Thursday, May 30, 2024
HomeApril 2023Issue 484Agents beware of ignoring BC advice

Agents beware of ignoring BC advice

Reading the reports can save a lot of problems, Melanie Butler reports

Most Agents choose a school based on whether it has been accredited by the British Council without looking at any of the data the British Council Inspectors have published about it.

While the summer schools listed here are among the best in the EFL world they are not typical of the sector. For example, all the language schools operators whose summer scores have been listed here have obtained at least 9 areas of strength on Inspection. The most common score for summer providers is just three.

Nine providers currently have zero areas of strength or a net negative scores – which means they have more Needs for Improvement than strengths.

Worse still – three summer operations currently have their accreditation suspended awaiting a new inspection. One has failed Staff Management, Publicity, Academic Management and Teaching another went down in Student Welfare and Safeguarding.

Of Safeguarding in the third, Inspectors write: “There is insufficient provision for the safeguarding of students under the age of 18 within the school; and in the leisure activities provided. A safeguarding policy is in place but key staff have not been trained. Recruitment and supervision systems are insufficiently robust and record keeping is poor.”

How are agents supposed to know that these schools are in trouble? Simple. They are supposed to read the inspection reports before they send children to the school.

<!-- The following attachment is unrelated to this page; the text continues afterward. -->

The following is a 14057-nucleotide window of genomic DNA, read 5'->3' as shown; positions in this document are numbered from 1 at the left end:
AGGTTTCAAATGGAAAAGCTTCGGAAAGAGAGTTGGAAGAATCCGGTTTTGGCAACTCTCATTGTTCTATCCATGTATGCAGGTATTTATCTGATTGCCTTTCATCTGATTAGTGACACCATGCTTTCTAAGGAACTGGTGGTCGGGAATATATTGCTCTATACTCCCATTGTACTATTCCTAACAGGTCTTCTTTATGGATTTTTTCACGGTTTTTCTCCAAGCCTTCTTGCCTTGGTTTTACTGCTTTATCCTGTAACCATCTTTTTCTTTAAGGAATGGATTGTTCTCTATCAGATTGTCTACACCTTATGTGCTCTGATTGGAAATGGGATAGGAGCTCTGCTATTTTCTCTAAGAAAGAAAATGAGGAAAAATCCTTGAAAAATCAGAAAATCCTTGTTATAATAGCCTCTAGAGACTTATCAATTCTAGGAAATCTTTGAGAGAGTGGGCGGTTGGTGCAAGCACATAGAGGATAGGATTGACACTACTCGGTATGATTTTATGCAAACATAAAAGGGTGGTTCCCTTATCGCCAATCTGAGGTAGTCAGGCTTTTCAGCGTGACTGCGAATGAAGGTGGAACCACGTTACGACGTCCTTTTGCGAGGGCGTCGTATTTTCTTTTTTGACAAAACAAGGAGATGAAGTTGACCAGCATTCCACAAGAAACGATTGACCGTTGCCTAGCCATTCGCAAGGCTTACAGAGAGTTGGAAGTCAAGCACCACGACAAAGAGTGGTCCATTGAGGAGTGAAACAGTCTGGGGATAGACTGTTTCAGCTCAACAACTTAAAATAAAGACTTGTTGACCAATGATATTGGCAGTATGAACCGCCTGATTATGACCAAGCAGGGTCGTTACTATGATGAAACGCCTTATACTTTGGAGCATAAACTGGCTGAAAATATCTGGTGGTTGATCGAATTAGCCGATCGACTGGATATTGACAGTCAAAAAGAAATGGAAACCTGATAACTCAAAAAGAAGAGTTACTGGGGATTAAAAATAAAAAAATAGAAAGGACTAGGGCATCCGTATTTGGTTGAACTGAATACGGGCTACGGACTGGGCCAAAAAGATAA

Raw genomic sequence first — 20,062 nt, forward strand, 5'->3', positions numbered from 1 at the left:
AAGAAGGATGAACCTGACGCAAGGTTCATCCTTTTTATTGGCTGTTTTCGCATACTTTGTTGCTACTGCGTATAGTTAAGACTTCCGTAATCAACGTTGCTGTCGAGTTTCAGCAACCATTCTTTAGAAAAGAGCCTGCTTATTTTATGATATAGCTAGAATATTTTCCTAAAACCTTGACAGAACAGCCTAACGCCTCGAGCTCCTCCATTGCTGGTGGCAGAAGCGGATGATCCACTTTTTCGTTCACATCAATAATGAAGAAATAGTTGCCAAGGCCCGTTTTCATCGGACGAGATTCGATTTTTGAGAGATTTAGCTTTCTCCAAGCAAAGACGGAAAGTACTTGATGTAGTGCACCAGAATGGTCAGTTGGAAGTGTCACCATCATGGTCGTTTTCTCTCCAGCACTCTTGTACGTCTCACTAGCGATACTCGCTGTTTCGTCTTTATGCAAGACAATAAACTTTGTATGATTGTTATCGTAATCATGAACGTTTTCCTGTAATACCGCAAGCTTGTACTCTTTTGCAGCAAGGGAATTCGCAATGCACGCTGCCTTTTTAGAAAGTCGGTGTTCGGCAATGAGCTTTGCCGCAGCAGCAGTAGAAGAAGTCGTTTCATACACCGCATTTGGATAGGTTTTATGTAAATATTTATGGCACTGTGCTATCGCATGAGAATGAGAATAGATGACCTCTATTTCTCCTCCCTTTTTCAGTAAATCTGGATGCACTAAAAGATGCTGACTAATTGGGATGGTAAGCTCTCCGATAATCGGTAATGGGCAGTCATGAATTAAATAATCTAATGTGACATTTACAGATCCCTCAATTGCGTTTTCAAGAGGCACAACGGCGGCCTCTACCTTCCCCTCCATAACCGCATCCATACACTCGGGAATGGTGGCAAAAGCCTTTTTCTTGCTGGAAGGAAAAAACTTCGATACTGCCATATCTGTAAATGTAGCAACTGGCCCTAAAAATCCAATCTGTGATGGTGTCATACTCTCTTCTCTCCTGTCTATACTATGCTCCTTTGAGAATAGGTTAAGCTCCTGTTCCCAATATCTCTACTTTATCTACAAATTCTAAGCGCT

The British system of accreditation inspection is very transparent: the full inspection reports for every operator are available for anyone to see on:

If a centre is suspended awaiting re-inspection the report will state “The summary statement has been withdrawn and should not be used.”

Failure to check the reports of individual schools can be a very expensive mistake. Some years ago a parent phoned me from Spain to complain about a summer school her daughter had been enrolled in: it had failed to pick her up at the airport, sent her to the wrong host family and put her in a class full of adults.

I checked online for the British Council report of the school in question; it has failed in safeguarding.

“Why did the agent recommend this school?” she shouted. I said she could complain to the British Council. “I’m a lawyer” said the woman, “Just send the report to me and I’ll sue the agent.”

Image courtesy of COPYRIGHT PEXELS.COM
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